Activists jointed together across the country on January 19, 2019, as people from all walks of life marked the third annual Women’s March. Thousands of people across the United States are taking part in the Women’s March this weekend. The keynote event is in Washington, D.C., but sister marches are taking place in about 300 cities around the country. Despite the controversy that led to a number of sponsors leaving the Women’s March and the cancelation of other local marches, the event still enjoyed a large turnout today. However, it does look like the turnout is less than in the previous years, according to people attending the events, which was probably due to a mix of factors, including recent controversies, bad weather in some states, and protest fatigue from numerous events over the last few years. This year, many posted their stories with the hashtag #WomensWave.
Just how many people are attending? The numbers are still coming in, and this story will be updated as more details are known. But this is a summary of what we know so far. To look back at what happened in 2018, see Heavy’s story here.
The crowd for the main event in Washington, D.C. was noticeably smaller than the last two years. Participants said the crowd was energetic, despite being smaller. An exact estimate wasn’t available, but a National Park Service permit indicated that organizers expected about 10,000 people to show up in D.C., The New York Times reported.
The turnout was still significant, however. Here’s a timelapse from today:
Although crowd estimates weren’t available, marchers did tell The New York Times that the turnout this year was “definitely smaller” than 2017 or 2018. One marcher, Peggy Baron, said, “I’m disappointed. It’s definitely not the turnout I was looking for.” The first march in 2017, she said, was “wall-to-wall women.”
Another sign of a smaller turnout could be seen in the Metro’s plans for DC. In 2017, the Metro saw one million riders. This year, the Metro wasn’t planning for extra riders and planned to operate their normal Saturday service, they told The New York Times.
Atlantic City, New Jersey
In Atlantic City, New Jersey, about 1,000 people were estimated to have attended today’s Women’s March event.
Bad weather may have decreased the numbers at the Atlanta Women’s March, but a sizeable crowd of dedicated activists still showed up.
Here’s a look at the Boston Women’s March crowd:
The Boston march was not connected to Women’s March Inc., MassLive reported. But Karen Cosmas, executive director of March Forward Massachusetts, told The New York Times that fundraising was tougher because of the concerns about bigotry and anti-Semitism. “This year has been incredibly difficult,” she said.
An estimated 80,000 people showed up for the Denver, Colorado Women’s March, which was a great turnout. Colleen Luckett shared these photos and the turnout numbers with Heavy.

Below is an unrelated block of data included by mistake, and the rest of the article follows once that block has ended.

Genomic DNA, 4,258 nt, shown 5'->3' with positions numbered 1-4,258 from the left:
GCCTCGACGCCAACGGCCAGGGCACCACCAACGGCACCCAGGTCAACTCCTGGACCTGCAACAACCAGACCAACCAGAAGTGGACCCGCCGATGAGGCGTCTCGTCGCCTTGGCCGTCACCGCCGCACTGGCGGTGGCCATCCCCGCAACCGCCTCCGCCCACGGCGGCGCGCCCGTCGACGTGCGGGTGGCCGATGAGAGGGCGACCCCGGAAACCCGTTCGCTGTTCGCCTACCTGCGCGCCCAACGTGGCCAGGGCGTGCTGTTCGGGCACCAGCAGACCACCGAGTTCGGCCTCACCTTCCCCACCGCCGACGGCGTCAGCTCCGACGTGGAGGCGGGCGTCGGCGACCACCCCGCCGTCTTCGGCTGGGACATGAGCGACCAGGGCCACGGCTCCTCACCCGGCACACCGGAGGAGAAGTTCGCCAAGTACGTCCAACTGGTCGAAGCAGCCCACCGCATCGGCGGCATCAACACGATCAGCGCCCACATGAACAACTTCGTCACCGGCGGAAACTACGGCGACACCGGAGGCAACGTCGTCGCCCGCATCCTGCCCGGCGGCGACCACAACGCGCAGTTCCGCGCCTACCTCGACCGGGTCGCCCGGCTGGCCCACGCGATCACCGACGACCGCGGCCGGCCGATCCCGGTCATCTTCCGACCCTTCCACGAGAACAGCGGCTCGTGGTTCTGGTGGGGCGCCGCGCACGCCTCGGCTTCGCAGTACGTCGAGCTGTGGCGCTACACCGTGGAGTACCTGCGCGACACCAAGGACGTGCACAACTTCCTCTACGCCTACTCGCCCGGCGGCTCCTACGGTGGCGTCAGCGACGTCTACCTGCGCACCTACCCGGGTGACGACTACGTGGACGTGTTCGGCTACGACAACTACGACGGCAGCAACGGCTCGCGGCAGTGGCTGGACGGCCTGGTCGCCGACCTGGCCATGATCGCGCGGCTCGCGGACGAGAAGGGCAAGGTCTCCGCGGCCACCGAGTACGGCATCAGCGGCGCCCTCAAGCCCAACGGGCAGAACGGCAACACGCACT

Despite freezing rain, a large crowd showed up for the Indianapolis Women’s March this year.
Because of the teacher’s strike that is also ongoing, turnout in Los Angeles is still expected to be large. About 100,000 people are expected to show up. Some of the speakers included leaders of the teacher’s union strike. Daily News reported that as many as 200,000 people were expected to attend. The first event, in 2017, drew a crowd of about 750,000.
In Maine, participants braved 10-degree weather to attend.
New York City
In New York City there were two Women’s Marches, one by the Women’s March Alliance (the organizers of the last two NYC marches), and one by Women’s March NYC, the official chapter of the national Women’s March.
Rep. Alexandria Ocasio-Cortez said the two marches share the same message, CNN reported. She made an appearance at the Alliance march.
She later stopped by the Women’s March NYC event too.
Crowd estimates weren’t available for New York City yet. We’ll update this story when those are known.
The Orange County Women’s March in Santa Ana was still expecting a large turnout today, The OCR reported. Tens of thousands were expected, and they began arriving early. The march started at 10 a.m.
A nice crowd showed up at the Wisconsin Capitol Building for the Women’s March there.
The numbers this year across the country are down, in part, because of allegations of anti-Semitism and calls for some of the leaders of the Women’s March to step down. Teresa Shook, one of the founders of the Women’s March movement, wrote on Facebook in November, asking Bob Bland, Tamika Mallory, Linda Sarsour, and Carmen Perez to step down and “let others lead who can restore faith in the Movement and its original intent.”
Some local chapters canceled their marches altogether today due to concerns about anti-Semitism and other controversies. These included New Orleans, Austin, Chicago, Washington State, Eureka CA, Cincinnati, and other locations. In some cities, alternative marches were held by people who didn’t want to have the event canceled entirely.
This story will be updated with new numbers and additional cities.